As I changed races in Me-hee-co last week something I read in Stephanie Seneff's blog post on VitD and sunscreens, etc. that got me thinking about my negative vitamin D experience a few years back. For those who haven't read me drop a comment on it, here's the Cliff's Notes version. I rather foolishly decided to jump on the megadoses of VitD bandwagon a few years back and began taking somewhere in the 5000-10000 IU/day range. I started getting weird "dizzy spells" but only when lying down and shifting positions (like rolling over). I also had my first ever "high" BP reading at my "well woman" doc visit. So I figured I should stop taking all supps and sort that out. I've since added back in the other supps and identified it was the D. I now only take 1000 IU and no more than 2000 IU, definitely not daily (currently I'm experimenting with whether the Estroven is doing anything at this point and it has D in it).
So anyway, Seneff talks a lot about how poorly dark-skinned immigrants from more equatorial regions fair when they move to northern latitudes. The dark skin prevents the sun's rays from penetrating to stimulate D synthesis. So this got me thinking about why we tan at all? I have to think that our ancestors knew enough to find shade/caves/etc. during peak hours of sun exposure and didn't experience sunburn. I doubt they spent several days in a row, as I just did, in the hot sun to maximize the vanity tan (sorry, I'm an unapologetic sun worshiper!) . I don't burn much, I will when I overdo it, and I can burn through a tan if that makes any sense. So while I'll burn less if I've got a base over fresh off the plane, the tanning doesn't have a totally protective quality. Instead, I do wonder if perhaps this was nature's way of limiting VitD synthesis to avoid excessively high levels. IOW, large doses of D may be indicated and effective for those who are deficient, but folks living closer to the equator are darker skinned than those living nearer the poles. It seems a reasonable hypothesis that skin pigmentation evolved/adapted over time so that VitD wasn't synthesized in limitless quantities based solely on one's exposure to the sun, but rather pigmentation may have some correlation to one's D status for seasonally appropriate sun exposure. I know there is some literature on excessive levels of VitD, but I haven't had much time to look into that. It certainly seems we humans have a mechanism by which to limit our own synthesis.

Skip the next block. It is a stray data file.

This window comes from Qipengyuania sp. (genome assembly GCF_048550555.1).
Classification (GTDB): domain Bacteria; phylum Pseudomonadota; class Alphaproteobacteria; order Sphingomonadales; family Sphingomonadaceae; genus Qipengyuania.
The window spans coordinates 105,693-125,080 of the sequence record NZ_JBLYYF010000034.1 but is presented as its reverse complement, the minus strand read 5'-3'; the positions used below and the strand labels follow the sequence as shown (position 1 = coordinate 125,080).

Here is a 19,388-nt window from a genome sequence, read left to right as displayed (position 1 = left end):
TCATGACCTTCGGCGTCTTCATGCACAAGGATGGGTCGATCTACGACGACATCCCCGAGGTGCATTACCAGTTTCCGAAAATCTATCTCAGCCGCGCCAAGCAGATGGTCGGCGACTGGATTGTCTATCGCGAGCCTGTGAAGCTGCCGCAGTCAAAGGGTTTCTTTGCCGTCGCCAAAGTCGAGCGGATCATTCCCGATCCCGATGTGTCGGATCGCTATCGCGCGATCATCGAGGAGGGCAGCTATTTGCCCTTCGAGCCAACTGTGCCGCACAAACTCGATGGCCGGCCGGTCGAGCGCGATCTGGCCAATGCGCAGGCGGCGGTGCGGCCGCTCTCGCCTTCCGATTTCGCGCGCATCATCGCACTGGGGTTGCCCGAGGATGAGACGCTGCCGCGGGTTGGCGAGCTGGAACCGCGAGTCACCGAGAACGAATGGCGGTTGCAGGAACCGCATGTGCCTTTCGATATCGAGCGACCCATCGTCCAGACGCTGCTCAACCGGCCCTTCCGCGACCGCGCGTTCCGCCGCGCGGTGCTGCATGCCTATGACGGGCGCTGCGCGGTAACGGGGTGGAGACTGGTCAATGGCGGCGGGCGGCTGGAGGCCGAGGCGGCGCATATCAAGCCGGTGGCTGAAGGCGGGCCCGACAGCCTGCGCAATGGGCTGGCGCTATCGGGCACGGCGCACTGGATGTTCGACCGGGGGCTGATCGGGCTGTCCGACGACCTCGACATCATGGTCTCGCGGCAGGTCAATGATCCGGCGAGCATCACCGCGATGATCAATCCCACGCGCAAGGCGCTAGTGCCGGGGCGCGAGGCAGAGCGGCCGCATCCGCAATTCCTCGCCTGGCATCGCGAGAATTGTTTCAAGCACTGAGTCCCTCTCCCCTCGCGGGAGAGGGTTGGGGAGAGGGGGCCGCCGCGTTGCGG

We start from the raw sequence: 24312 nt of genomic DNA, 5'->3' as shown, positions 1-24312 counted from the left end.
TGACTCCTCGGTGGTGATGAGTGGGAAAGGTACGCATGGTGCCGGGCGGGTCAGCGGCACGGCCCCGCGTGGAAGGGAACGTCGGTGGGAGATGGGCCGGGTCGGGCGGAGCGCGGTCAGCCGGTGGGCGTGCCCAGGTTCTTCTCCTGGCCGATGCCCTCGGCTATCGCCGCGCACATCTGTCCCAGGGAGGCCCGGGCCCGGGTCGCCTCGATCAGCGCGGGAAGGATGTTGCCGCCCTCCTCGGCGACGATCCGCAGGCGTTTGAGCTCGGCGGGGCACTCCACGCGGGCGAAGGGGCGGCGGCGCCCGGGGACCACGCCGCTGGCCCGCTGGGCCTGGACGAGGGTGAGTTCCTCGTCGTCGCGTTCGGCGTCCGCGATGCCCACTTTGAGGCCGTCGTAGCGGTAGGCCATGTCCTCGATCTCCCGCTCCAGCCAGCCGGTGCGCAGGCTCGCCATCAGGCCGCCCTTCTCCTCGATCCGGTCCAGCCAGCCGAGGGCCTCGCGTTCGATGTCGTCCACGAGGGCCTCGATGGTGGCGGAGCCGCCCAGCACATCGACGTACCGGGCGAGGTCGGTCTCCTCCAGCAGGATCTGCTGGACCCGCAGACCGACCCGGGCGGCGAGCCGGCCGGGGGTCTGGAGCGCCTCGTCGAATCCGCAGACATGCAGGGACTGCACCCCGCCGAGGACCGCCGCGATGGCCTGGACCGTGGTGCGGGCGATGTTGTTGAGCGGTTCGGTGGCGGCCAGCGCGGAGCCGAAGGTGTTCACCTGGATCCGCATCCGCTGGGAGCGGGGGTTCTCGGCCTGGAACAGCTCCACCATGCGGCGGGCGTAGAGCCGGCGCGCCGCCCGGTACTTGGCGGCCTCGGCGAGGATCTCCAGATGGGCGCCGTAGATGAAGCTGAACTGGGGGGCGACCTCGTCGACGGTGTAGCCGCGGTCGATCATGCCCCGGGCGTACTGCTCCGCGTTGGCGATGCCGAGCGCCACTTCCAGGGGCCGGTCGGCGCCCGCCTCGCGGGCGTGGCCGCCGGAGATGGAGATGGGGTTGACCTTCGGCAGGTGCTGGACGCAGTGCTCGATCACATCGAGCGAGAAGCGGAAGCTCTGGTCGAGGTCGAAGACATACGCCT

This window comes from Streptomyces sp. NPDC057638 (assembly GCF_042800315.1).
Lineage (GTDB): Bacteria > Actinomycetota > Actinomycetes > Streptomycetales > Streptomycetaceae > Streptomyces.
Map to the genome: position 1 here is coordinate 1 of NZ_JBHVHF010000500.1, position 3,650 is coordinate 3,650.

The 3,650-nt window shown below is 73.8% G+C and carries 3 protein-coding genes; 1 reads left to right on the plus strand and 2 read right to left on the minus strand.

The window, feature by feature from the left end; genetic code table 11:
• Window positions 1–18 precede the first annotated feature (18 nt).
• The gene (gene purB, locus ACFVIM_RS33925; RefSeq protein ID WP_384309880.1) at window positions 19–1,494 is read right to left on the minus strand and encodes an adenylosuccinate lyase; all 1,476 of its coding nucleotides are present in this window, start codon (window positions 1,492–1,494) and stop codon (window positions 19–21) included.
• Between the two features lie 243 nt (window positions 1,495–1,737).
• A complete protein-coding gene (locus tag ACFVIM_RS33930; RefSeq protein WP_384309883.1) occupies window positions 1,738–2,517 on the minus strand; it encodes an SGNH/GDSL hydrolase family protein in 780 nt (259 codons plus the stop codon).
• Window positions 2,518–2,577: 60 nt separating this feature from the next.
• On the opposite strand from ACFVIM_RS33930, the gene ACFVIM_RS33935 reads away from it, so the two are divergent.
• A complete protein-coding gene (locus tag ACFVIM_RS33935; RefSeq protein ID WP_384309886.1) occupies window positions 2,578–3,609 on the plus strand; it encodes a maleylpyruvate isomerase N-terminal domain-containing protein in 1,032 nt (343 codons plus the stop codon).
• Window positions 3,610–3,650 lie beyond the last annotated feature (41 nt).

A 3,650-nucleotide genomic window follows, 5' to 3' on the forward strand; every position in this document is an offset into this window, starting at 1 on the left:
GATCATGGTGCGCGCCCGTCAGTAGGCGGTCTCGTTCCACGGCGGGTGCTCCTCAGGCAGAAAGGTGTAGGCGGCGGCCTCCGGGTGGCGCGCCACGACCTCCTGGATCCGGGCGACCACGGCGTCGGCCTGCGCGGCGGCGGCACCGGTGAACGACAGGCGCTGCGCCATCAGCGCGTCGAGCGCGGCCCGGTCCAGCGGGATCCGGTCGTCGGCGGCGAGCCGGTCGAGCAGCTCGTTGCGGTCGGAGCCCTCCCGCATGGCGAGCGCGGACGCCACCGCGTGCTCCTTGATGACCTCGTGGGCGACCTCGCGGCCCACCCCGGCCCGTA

I imagine paleolithic and even up through fairly recent neolithic times this was not an issue. I think I belong somewhere quite South from where I live. Unfortunately aging parents not planning to move anytime soon (or ever) make that not probable any time soon.